Any backpack that weighs between 2 and 3 pounds to me is considered a lightweight backpack, so the list below will be all the best options available that all come in under this mark.
I apologize for these not being all complete and fully fleshed out, these take time when you don’t hire someone to spam out Amazon lists and I am working to make them the best resource on the web. Hopefully, soon they will be live.
Thru-Hiking Backpacking Requirements
When considering an ultralight backpack, there are a few key features to look for:
An ultralight backpack should be made from lightweight materials such as nylon or Dyneema in order to minimize its weight.
Ultralight backpacks are designed with simplicity and functionality in mind. They typically have fewer pockets and compartments than traditional backpacks and may forego features such as a frame in favor of a lighter weight.
They will tend to be less than 2 pounds when empty and can often be compressed down to a small size when not in use. Some are even in the vicinity of 1 pound or less!
For most, you will need around a 40-liter capacity but some go as low as 30-35 liters. This is typically sufficient for carrying everything you need for the 3-7 day town to town visits that you get on a thru-hike.
Most backpacks were made from DCF fabric but newer materials are coming that are lighter and more durable like ULTRA which is taking the thru-hiking world by storm.
Most ultralight packs will have a roll-top enclosure which is not only lighter but also more versatile in terms of fitting a wider range of gear inside.
Padded shoulder straps are key for comfort on those long days on the trail. Many ultralight packs will have thinner straps to save weight but some companies are now making lighter weight padding that still provides good comfort.
Additional Considerations When Choosing a Backpack for Your Thru-Hike
When thinking about grabbing an ultralight pack you want to make sure that it will fit all of your gear, that it is going to be comfortable for numerous continual days, and then you will have lots of individual pieces that may be specific to your thru-hike or part of personal preferences.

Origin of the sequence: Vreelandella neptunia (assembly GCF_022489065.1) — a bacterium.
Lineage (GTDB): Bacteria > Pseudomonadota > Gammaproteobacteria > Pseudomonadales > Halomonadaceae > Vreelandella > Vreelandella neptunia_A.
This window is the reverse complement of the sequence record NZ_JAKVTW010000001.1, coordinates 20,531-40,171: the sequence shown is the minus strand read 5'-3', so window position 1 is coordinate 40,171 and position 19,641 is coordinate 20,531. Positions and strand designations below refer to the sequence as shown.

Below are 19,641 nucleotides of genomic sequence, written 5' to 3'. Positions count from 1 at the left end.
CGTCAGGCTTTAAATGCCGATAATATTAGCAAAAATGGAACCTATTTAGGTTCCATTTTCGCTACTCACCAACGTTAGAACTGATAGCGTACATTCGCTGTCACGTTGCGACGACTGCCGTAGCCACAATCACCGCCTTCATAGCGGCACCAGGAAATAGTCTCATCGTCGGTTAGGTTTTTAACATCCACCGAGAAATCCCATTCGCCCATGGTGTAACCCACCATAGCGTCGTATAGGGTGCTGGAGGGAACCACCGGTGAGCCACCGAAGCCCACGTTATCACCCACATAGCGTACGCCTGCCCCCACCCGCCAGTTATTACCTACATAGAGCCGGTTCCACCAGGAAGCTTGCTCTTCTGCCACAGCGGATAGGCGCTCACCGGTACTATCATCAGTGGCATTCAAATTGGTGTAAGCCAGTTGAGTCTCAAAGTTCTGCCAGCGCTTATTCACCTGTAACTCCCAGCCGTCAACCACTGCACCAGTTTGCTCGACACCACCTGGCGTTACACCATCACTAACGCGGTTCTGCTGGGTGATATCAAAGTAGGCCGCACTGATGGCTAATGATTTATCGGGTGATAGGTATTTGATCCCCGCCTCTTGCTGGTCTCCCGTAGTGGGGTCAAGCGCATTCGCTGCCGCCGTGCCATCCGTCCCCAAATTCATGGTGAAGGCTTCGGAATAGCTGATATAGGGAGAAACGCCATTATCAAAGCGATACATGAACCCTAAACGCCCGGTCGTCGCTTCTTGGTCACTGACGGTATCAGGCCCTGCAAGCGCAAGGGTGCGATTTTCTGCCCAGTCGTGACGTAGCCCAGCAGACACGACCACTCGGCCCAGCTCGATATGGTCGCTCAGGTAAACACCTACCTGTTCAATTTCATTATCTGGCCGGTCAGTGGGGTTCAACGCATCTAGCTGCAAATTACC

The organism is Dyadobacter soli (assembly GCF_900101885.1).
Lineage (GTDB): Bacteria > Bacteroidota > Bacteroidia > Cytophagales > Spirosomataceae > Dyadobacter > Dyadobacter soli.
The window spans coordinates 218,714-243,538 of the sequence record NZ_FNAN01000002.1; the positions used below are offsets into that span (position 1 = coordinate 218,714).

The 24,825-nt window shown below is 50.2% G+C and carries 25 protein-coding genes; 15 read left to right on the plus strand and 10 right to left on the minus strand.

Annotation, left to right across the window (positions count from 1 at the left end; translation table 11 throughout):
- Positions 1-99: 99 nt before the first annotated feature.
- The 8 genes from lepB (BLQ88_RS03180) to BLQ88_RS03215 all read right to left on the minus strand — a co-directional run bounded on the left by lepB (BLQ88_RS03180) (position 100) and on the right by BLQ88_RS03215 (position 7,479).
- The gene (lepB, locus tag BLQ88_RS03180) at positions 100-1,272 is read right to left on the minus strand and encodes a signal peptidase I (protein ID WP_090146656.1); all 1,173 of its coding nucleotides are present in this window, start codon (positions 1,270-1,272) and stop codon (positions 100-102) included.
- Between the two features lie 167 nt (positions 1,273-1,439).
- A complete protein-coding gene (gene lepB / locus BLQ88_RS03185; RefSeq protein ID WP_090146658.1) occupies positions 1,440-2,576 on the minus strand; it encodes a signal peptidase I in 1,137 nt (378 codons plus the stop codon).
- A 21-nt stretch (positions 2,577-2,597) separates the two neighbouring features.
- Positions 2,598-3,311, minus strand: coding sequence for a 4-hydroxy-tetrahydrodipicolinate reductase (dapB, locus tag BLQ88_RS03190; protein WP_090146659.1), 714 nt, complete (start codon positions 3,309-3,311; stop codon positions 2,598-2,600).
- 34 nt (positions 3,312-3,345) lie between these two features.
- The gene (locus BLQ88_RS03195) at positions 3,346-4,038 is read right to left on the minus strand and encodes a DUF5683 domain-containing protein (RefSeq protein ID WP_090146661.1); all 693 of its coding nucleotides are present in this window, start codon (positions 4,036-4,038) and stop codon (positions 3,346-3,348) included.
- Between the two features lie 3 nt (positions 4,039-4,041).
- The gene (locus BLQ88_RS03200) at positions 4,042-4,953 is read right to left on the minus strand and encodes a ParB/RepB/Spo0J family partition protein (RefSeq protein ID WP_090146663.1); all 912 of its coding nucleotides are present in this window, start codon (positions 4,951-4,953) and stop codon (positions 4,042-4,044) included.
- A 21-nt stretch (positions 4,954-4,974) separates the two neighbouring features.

For most, including myself, comfort is key when choosing a backpack. If it is not comfortable then you will likely be miserable within the first few days. I prefer shoulder straps that are well-padded and have load lifters for adjustment on them so that I can tweak the fit.
There are many sizes within packs from short to tall and many in between. It is important that you get a pack that fits your torso length well. If the pack is too long or short then it will not fit correctly and be uncomfortable.
How well the fabric defends against water and how well were seams managed will also play a role in deciding which backpack is best for you. If you are hiking in an area with a lot of rain, or even if you just want extra peace of mind, you may want to consider getting a pack with good waterproofing or a solid liner.
How well the fabric will last will matter when you are going to be roughing it for 5-6 months. If you are constantly having to stop and fix up holes or replace gear then it will cut into your hiking time and enjoyment. I prefer packs that use high-quality materials like Dyneema and Ultra because they are performance-based and pretty durable.
Do you care for pockets, lots of straps, hip belts, or other parts? If so you will want to take a look at the different designs and find something that meets your needs.
For some, a simple roll-top backpack will suffice but others may want or need more organization in their pack. If you have gear that you need to access frequently or are worried about losing small items, then you may want to consider a pack with more compartments and pockets.
You are trying to find the pack that has the internal liters at the lowest weight. This is the number that you really want to focus on when choosing a pack because it will help you understand what kind of gear you can bring along.
Gear Fit in Your Backpack
How does your gear fit, some people like to lay everything horizontally while others just toss it in. I tend to organize my gear in a horizontal method which means I need something deep and wide enough to ensure everything fits laying flat, I don’t want horizontal tents or similar items.